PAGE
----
AFAIK a few Carrion Crows do get to eastern Ireland, so the potential is there.
Apart from range (Carrion Crow largely absent from Ireland as a breeding species so perhaps less likely although there are small clusters of breeders and of course ‘vagrant’ occurrence). However, I think in this form of ‘diluted’ plumage, you see the shadow of the normal plumage arrangement of Hooded Crow (plain steely grey mantle, subtle darker feathering on the head/nape) and neat contrast division between the flight feathers and lower back/belly. There is also a contrast in the feather condition imo, the flight feathers showing growth bars from the weaker flight feathers as well as more extensive fading and abrasion. The OP’s flight feathers look also to be leucistic too (as well as ‘pastel’). Partial leucism in crows tends to result patchy black and white plumage or, if a diluted form, with be evenly pale with no organised pattern of coverage if the original colour is black all over, because in diluted (chlorochroism) plumage all the pigments are there but consistently paler (hence the ghost pattern still remaining). Leucistic feathers sensu stricto are the total absence of pigment, resulting in white feathers and where you get a much more random abberation of white plumage areas.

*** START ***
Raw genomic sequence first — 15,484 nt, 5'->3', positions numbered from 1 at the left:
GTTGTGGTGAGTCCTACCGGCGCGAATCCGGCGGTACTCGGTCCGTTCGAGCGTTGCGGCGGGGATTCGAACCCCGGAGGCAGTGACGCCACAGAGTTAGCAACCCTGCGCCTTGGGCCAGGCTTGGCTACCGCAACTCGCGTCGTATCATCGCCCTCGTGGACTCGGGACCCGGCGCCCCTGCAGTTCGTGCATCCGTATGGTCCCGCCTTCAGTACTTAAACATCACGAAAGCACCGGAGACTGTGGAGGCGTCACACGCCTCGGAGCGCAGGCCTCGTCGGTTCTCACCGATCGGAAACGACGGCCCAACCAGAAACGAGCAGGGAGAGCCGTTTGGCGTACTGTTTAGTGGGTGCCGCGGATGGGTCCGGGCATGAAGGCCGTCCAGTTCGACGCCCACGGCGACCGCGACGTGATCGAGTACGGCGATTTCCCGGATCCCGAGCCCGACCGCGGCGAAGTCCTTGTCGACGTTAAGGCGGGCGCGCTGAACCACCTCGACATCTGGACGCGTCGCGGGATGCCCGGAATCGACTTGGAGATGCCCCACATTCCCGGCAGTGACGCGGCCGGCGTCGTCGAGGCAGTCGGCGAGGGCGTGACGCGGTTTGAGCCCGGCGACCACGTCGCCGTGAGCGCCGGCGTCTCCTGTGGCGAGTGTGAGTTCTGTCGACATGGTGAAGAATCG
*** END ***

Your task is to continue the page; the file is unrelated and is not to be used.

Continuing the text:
I think exactly the point I just made 🙃However, what also points to hooded in my opinion is that wings and tail are clearly paler than the body plumage (reverse to what a hooded crow should show- but fitting to hooded in sofar as there is a contrast betweeen wing and tail on the one hand and body plunage on the other hand)
I do not recall seing this in leucistic carrion crows.